Worrying is bad for a woman’s brain

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worrying sxc sxc.hu Women who are worriers have to work harder to perform simple tasks than men, and make more mistakes on difficult ones, researchers claim.

London - If you’re one of those women with a tendency to fret, here’s something else to start worrying about.

Women who are worriers have to work harder to perform simple tasks than men, and make more mistakes on difficult ones, researchers claim.

In a US study, those who suffered from anxiety had distracting thoughts that got in the way of them succeeding.

By contrast the men tested showed no signs of anxiety, and didn’t have to work so hard to achieve the same results.

The discovery could lead to better ways of identifying and treating anxiety problems, which affect women more than men.

Around one in six Britons suffer some form of anxiety.

Overall, 13 percent will develop it at some point in their lives, according to Anxiety UK.

A research team at Michigan State University enlisted the help of almost 150 college students, half of them women.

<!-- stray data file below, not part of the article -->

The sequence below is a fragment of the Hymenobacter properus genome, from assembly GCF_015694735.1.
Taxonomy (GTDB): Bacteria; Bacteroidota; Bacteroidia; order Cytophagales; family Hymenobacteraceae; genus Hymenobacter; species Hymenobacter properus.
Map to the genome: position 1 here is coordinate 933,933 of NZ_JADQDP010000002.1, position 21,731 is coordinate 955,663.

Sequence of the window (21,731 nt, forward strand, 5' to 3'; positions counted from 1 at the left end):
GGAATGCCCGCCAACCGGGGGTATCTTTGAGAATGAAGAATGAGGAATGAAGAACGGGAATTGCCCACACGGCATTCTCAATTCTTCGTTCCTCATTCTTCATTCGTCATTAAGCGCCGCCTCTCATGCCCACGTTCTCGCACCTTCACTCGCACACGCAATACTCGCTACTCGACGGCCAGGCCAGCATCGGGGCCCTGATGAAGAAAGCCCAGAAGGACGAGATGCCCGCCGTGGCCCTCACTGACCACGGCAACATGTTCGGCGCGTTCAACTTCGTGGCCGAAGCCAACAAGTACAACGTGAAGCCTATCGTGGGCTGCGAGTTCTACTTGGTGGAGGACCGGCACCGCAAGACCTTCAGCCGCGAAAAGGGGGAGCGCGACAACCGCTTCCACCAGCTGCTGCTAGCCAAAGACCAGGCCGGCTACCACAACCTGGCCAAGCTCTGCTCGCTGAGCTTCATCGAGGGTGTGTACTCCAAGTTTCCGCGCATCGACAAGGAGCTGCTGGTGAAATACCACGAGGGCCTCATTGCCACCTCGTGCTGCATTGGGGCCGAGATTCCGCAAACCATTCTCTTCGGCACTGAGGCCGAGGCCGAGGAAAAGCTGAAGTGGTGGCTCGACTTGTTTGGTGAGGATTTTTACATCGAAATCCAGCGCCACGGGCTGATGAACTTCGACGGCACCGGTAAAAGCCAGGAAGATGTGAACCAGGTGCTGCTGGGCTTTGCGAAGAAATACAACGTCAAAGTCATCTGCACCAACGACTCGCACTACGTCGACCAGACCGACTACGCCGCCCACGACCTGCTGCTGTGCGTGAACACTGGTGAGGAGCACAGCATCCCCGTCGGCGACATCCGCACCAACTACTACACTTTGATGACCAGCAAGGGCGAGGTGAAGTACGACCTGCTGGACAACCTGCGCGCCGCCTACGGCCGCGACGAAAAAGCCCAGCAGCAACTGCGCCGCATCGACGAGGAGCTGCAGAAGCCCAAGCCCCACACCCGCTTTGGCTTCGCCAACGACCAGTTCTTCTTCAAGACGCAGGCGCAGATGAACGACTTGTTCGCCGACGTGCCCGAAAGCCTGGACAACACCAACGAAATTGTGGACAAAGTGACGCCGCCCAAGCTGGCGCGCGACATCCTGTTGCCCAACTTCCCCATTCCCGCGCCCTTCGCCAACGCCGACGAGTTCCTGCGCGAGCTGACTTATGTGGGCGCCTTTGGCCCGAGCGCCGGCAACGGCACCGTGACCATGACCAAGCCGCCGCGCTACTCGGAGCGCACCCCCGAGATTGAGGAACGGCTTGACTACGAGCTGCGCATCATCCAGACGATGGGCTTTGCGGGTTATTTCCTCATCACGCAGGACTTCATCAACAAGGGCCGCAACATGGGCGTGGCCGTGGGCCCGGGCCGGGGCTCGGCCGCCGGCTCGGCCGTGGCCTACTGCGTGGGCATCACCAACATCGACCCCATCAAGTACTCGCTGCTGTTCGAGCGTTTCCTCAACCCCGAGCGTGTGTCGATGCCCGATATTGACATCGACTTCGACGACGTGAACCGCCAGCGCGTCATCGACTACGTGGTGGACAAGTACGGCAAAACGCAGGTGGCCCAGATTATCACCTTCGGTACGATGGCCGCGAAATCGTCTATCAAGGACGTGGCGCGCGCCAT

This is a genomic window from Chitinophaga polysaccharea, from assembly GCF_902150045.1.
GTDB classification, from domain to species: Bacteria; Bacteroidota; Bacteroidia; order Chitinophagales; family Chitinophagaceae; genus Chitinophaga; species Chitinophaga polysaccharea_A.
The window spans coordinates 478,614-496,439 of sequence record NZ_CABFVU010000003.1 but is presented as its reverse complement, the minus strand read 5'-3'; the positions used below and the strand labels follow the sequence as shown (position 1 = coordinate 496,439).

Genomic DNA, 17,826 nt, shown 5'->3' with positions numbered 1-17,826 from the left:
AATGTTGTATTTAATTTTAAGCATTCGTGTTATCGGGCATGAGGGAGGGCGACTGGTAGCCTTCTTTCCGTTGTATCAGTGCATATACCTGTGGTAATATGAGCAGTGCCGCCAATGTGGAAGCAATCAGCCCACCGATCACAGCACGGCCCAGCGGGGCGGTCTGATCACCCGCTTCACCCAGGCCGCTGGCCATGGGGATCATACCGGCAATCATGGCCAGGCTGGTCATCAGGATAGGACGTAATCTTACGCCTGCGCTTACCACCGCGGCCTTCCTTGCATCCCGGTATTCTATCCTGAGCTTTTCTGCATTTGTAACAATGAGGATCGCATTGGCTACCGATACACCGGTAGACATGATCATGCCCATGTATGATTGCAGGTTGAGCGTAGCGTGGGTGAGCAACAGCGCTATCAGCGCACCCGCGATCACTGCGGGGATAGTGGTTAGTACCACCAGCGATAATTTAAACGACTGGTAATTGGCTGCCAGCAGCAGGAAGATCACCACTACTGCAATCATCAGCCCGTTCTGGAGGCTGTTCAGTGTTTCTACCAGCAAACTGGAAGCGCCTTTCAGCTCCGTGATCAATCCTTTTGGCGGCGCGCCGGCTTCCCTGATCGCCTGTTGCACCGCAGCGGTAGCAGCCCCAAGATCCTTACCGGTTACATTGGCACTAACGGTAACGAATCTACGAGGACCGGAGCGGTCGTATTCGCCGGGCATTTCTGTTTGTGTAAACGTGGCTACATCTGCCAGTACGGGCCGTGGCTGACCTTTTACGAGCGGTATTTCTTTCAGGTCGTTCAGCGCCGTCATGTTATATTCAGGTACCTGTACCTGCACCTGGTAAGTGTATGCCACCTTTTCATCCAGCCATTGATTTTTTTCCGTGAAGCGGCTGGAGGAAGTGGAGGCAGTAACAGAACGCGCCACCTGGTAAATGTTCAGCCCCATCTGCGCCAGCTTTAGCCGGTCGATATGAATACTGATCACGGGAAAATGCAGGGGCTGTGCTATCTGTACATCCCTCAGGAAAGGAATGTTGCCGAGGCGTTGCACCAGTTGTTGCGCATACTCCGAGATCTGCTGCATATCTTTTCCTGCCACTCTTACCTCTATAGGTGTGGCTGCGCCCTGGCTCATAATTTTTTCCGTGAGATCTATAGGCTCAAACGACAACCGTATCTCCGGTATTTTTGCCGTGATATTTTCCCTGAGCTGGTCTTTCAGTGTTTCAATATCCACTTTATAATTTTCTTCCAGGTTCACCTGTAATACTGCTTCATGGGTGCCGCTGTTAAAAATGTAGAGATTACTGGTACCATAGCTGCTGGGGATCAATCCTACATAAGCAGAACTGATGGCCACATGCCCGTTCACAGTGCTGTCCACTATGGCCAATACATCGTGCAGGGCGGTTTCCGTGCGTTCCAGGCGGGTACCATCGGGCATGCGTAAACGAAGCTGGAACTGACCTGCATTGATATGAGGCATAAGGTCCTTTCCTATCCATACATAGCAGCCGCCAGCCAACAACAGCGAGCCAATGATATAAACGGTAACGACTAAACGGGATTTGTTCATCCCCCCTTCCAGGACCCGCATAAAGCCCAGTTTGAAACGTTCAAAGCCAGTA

An electrode cap was used to measure their brain activity while they performed a simple task, which involved identifying the middle letter in a series of five-letter groups on a computer screen.

They were also asked to complete questionnaires rating how much and how often they worried.

Although the women who rated themselves as more anxious performed the same as the men on the tasks, researchers discovered their brains had to work harder at it. And as the test became more difficult, the anxious women did worse, suggesting that worrying got in the way of completing the task.

Girls who identified themselves as “big worriers” recorded high brain activity when they made mistakes during the test, according to the study published in the International Journal of Psychophysiology.

Professor Jason Moser, who led the study, said the female hormone oestrogen may be driving the increased response in women. It is known to affect the release of dopamine, a neurotransmitter in the front of the brain, the area that controls learning ability.

Professor Moser added: “Anxious girls’ brains have to work harder to perform tasks because they have distracting thoughts and worries.

“As a result their brains are being kind of burned out by thinking so much, which might set them up for difficulties in school.”

“We already know that anxious kids – and especially anxious girls – have a harder time in some academic subjects such as math.” - Daily Mail

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